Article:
• @SystemTheory: I'd say all the masochisms take the organising principle to be pain. Freud is, not science (see Popper). We have better ways to work, like the evidence-backed Moral Foundations theory that says game-theory has driven certain evolutionary drives, like an impulse towards 'just' outcomes, which is to say intersubjectively satisfying ones, rather than egotistically satisfying ones. Can the rest of the world (reality) be fully seperated from experiences (subjectivity)? I'd say we choose that assumption ordinarily, but in edge-cases we find it's not a sharp distinction
    – CriglCragl
    Commented Feb 4 at 1:34
  • If the ego reduces to the biological effort to govern action in the sensory context (it does) and the mammal ego is inherently intersubjective (it is) and the self and others are joint causes of pleasure, pain, or pleasure mixed with pain (the body is an intersubjective mixer of emotions with ideas of cause) then masochism is just an adaptation that transforms pain caused by others into erotic self-pleasure in the intersubjective context. This is a more scientific description of the body as a mixer of pleasure with pain and ideas of cause! Morality does not reduce to intellectual word salad! Commented Feb 4 at 1:40
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    @SystemTheory: Wat.
    – CriglCragl
    Commented Feb 4 at 1:59
  • Setting aside your prejudice against the term "ego", if you are recognizing intersubjectivity as inherent in mammal cognition, then all of the needs in Maslow's Hierarchy of Needs map to the domain of social needs! Deprivation is the idea that a need is unmet causing pain and/or disability rather than pleasure and vitality! But what happens when the body is deprived of a social need and it generates pleasure to counter-act pain in that context? It means sadism, masochism, and everyday sadomasochism is a feature of human drama! Most theories of morality are moral judgments emerging from drama! Commented Feb 4 at 2:21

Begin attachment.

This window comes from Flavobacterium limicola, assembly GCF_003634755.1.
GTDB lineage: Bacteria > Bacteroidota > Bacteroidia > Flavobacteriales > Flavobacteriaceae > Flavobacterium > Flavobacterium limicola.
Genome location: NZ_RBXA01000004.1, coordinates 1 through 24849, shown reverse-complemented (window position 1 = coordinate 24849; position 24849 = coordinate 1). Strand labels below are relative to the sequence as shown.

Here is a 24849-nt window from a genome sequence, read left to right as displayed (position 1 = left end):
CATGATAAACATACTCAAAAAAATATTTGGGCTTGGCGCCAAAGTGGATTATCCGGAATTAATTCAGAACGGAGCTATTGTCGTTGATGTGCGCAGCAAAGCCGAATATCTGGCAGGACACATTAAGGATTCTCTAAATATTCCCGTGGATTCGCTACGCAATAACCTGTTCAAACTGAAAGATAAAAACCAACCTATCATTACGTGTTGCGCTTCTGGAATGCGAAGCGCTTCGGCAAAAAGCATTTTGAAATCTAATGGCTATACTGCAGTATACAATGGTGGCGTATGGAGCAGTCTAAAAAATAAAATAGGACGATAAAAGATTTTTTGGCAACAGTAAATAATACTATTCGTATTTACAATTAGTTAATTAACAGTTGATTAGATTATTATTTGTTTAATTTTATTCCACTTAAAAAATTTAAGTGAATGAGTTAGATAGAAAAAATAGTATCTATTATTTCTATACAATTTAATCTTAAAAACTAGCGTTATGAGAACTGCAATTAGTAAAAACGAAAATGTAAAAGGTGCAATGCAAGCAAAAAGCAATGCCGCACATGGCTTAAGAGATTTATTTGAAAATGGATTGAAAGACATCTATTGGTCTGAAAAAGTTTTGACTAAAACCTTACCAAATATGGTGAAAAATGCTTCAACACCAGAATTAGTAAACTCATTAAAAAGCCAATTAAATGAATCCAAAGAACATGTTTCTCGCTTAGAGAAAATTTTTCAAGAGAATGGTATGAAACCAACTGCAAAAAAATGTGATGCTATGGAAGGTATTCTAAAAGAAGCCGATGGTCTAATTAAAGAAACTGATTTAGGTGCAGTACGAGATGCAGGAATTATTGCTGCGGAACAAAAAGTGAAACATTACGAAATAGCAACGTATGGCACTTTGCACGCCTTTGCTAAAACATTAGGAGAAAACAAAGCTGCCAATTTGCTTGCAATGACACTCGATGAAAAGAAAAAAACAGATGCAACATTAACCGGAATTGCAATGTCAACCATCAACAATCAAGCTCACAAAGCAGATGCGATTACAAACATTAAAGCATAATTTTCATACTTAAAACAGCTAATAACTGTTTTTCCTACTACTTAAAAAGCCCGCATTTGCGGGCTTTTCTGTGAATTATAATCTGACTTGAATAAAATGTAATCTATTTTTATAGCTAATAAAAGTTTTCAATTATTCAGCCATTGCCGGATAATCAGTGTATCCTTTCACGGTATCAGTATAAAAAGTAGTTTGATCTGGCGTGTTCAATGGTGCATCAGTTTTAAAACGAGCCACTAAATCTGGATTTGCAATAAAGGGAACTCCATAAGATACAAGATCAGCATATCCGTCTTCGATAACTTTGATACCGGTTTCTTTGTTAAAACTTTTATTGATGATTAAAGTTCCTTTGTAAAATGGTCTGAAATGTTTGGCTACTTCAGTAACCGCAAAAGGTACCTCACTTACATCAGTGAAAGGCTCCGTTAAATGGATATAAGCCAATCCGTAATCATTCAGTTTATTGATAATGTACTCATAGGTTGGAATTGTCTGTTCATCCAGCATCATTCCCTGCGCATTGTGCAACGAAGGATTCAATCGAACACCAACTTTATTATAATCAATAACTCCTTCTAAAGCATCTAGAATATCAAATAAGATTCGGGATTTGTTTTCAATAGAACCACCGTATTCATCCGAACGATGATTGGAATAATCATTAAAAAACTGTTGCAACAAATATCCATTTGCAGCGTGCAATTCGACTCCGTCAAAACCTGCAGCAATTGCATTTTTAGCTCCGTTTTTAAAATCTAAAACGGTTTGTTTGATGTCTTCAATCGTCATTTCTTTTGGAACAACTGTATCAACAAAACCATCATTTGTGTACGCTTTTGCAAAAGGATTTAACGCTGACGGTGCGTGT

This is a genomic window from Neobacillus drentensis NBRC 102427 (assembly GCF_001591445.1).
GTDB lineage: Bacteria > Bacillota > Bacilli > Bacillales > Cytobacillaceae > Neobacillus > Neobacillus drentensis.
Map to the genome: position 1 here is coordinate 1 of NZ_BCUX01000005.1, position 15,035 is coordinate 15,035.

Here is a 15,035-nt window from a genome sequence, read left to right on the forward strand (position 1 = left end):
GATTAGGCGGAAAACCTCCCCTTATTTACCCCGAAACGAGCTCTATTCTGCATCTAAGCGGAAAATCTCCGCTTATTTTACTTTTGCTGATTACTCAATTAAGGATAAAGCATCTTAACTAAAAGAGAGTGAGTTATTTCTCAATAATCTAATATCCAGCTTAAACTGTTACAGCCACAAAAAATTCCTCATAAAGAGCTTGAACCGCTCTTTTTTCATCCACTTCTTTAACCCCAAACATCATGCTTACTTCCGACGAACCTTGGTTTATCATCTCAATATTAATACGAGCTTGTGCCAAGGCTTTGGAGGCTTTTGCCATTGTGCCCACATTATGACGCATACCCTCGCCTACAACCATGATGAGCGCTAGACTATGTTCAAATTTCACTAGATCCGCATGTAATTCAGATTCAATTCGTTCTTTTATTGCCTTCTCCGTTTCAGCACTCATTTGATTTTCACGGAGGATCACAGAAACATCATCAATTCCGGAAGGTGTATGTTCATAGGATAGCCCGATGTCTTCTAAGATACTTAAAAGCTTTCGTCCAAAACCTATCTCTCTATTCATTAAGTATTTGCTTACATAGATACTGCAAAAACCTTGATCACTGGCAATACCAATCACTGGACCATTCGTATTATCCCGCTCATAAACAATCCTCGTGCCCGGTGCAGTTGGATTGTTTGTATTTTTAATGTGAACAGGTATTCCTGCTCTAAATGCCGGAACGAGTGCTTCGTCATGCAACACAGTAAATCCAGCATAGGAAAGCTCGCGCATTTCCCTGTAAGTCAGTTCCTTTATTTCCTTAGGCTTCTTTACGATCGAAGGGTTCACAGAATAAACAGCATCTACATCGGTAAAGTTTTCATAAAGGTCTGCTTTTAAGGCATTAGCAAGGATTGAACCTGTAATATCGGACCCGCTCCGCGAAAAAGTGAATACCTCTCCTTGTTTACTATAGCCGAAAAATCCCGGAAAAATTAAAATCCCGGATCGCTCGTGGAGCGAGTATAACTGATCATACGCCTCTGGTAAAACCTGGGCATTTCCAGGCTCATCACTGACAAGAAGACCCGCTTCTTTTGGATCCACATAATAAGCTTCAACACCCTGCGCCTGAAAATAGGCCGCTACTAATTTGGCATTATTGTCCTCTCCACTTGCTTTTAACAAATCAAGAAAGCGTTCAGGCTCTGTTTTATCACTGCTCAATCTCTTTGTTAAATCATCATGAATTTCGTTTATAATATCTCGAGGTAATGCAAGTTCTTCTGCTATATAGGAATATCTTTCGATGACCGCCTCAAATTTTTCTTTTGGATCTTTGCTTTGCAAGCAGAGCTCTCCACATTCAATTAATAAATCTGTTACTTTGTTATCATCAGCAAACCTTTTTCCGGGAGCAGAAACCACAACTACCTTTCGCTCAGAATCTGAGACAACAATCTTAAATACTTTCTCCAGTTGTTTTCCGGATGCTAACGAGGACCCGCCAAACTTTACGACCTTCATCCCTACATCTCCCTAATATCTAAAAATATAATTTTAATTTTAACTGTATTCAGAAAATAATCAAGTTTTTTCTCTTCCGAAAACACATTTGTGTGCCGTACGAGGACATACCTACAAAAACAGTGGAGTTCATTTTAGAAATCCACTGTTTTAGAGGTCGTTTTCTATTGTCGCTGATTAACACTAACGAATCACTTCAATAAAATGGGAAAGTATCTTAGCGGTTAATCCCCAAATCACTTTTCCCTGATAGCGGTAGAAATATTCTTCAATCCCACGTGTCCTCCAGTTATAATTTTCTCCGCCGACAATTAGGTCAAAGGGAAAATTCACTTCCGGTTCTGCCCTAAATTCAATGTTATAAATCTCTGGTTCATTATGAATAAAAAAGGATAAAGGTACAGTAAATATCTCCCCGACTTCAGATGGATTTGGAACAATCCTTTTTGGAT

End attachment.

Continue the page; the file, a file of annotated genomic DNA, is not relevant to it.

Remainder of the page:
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We call some values, ones that are framed as moral, ugly (permission to keep slaves, obligation to FGM), and some virtues beautiful in their instances (the goddess of mercy).

What about values that no-one instantiates

A hypocrite, who in fact lacks some aesthetically appealing virtue (in fact, he is a coward), does not truly have those values: so what is there left that can be said to be "beautiful or sublime"? He might be hiding from himself the value he places on e.g. courage, but his actual struggle for meaning is what exists and motivates him, and I'd have thought that the aesthetic is not of a "moral theory" but his fantasies and cognitions.


To summarise someone I asked "can moral theories be... sublime":

Kant would say 'yes'. And to some extent, Lyotard would agree and, I think, Lacan. Ethics also applies to Antigone's adherence to the Real of her desire rather than slavishly following Creon's law.